Chinese researchers say that high-rate, long-life batteries could be one step closer, thanks to nanofiber anodes.

Lithium-ion batteries (LIBs) have become the go-to option for smartphones and other devices thanks to their high energy density and long life. Despite their mass-adoption, further advances in their development continue to hit research headlines. The latest contribution to this growing field comes from a paper published in Materials Today Energy [DOI: 10.1016/ j.mtener.2016.11.002]. In it, authors have shown that anodes made from ultra-long, electrospun BaLi2Ti6O14 nanofibers could improve the performance of these batteries.

Most commercial LIBs use graphite anodes, but the formation of an amorphous solid electrolyte interphase (SEI) layer over each charge-discharge cycle reduces their lifetime. Anodes made from lithium titanium oxide (Li4Ti5O12) offer better cycling performance because they don’t form an amorphous layer, but their low packing density limits their ability to store charge. In order to produce an electrode that displays both high density and optimal cycling, Prof Jie Shu and his team from Ningbo University looked to the nanoscale.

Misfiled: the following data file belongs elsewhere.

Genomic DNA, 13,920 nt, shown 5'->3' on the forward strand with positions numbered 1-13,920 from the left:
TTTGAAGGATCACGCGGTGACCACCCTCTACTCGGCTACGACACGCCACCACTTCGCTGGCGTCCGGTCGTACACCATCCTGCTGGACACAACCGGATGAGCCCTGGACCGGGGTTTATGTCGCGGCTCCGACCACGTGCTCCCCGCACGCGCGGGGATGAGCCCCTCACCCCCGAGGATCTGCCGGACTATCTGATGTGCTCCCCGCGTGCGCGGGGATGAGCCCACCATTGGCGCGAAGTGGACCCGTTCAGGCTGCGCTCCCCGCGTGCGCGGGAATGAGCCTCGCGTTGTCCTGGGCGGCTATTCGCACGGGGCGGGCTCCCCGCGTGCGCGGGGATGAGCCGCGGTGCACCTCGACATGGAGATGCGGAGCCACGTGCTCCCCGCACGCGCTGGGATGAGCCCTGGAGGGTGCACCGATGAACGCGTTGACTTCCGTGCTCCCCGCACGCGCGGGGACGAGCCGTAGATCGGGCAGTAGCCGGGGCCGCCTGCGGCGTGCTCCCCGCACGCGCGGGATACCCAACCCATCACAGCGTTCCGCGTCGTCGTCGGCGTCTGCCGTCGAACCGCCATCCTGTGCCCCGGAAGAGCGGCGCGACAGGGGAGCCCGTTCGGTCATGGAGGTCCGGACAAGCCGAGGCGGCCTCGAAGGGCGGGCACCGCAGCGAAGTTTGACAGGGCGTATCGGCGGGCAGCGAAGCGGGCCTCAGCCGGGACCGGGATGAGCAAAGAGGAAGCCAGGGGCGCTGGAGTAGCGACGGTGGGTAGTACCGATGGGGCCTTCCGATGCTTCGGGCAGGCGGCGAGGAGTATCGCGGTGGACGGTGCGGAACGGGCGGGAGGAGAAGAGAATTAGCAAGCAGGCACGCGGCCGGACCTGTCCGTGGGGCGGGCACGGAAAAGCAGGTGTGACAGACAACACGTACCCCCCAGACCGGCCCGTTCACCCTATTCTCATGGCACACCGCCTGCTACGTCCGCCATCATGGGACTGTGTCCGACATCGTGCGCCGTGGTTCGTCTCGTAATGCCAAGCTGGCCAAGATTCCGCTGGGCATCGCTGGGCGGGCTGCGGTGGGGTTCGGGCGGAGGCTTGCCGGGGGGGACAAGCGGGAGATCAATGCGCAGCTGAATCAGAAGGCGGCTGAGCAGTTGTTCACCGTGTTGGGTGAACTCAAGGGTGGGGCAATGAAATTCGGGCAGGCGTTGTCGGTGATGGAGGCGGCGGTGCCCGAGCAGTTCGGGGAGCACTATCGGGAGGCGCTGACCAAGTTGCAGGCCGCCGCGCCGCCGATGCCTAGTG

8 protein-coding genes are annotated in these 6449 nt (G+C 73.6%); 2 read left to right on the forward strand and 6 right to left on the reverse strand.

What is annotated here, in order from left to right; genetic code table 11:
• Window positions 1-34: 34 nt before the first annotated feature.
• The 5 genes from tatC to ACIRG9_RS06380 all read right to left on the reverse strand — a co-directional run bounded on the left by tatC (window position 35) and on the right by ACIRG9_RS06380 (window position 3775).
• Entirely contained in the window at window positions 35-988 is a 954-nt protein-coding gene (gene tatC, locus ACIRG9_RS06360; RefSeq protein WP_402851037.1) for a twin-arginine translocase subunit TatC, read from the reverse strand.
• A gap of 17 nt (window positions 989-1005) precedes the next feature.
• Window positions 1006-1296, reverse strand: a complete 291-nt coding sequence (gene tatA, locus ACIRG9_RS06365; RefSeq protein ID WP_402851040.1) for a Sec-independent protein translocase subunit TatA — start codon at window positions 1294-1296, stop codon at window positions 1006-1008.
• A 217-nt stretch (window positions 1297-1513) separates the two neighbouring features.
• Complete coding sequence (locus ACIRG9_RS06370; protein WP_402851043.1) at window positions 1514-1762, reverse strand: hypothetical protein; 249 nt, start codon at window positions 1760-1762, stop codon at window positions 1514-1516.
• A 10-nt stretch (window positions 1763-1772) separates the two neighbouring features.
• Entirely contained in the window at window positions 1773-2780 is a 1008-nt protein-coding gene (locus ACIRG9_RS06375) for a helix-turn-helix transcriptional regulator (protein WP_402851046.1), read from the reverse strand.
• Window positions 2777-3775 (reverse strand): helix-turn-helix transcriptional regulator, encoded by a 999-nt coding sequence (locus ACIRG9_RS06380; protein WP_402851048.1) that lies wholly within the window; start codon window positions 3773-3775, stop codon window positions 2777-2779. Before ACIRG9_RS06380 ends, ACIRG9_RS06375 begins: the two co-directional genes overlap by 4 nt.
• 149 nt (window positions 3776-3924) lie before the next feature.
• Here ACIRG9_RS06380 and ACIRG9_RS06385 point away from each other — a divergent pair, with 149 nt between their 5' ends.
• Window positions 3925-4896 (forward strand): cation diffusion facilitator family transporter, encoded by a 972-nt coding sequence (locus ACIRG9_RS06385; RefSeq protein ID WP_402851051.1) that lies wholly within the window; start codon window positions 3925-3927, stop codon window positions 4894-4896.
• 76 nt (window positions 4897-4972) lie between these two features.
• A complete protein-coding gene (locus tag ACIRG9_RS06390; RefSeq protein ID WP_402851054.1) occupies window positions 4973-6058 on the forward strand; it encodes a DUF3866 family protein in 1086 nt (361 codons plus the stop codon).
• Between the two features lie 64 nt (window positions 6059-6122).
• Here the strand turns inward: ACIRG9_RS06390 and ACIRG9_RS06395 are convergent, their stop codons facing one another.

Their BaLi2Ti6O14 nanofibers were synthesised by electrospinning and subsequent annealing. The fibres were then mixed with carbon black to form a slurry, which coated copper foil to form a working anode. In electrochemical tests, the anode showed high electrical stability – the charge-discharge curves remained consistent across all current densities (200, 500 and 1000 mA g-1). In addition, charge capacities reduced only slightly as current densities increased. For example, when the anode was cycled at 1000 mA g-1, its capacity decayed by 0.153% per cycle, reducing from 140.2 to 123 mA g-1 over 800 cycles.

The authors attribute this behaviour to the high rate of electron transport facilitated by the 1-D structure of the fibres – this nanostructured Li4Ti5O12 was shown to display lower ohmic resistance than the bulk material. TEM analysis showed that the nanofiber anode is remarkably structurally stable, changing only minimally over 800 charge-discharge cycles, and displaying excellent reversibility. Though still at a relatively early stage of development, the authors believe that their electrochemical properties “render the nanofibers as promising anode materials for commercial LIBs.”


X. Wu, X. Li, C. Zhu, P. Li, H. Yu, Z. Guo, J. Shu, “Electrospun one-dimensional BaLi2Ti6O14 nanofibers for high rate performing lithium-ion battery” Materials Today Energy 1-2 (2016) 17-23 DOI: 10.1016/j.mtener.2016.11.002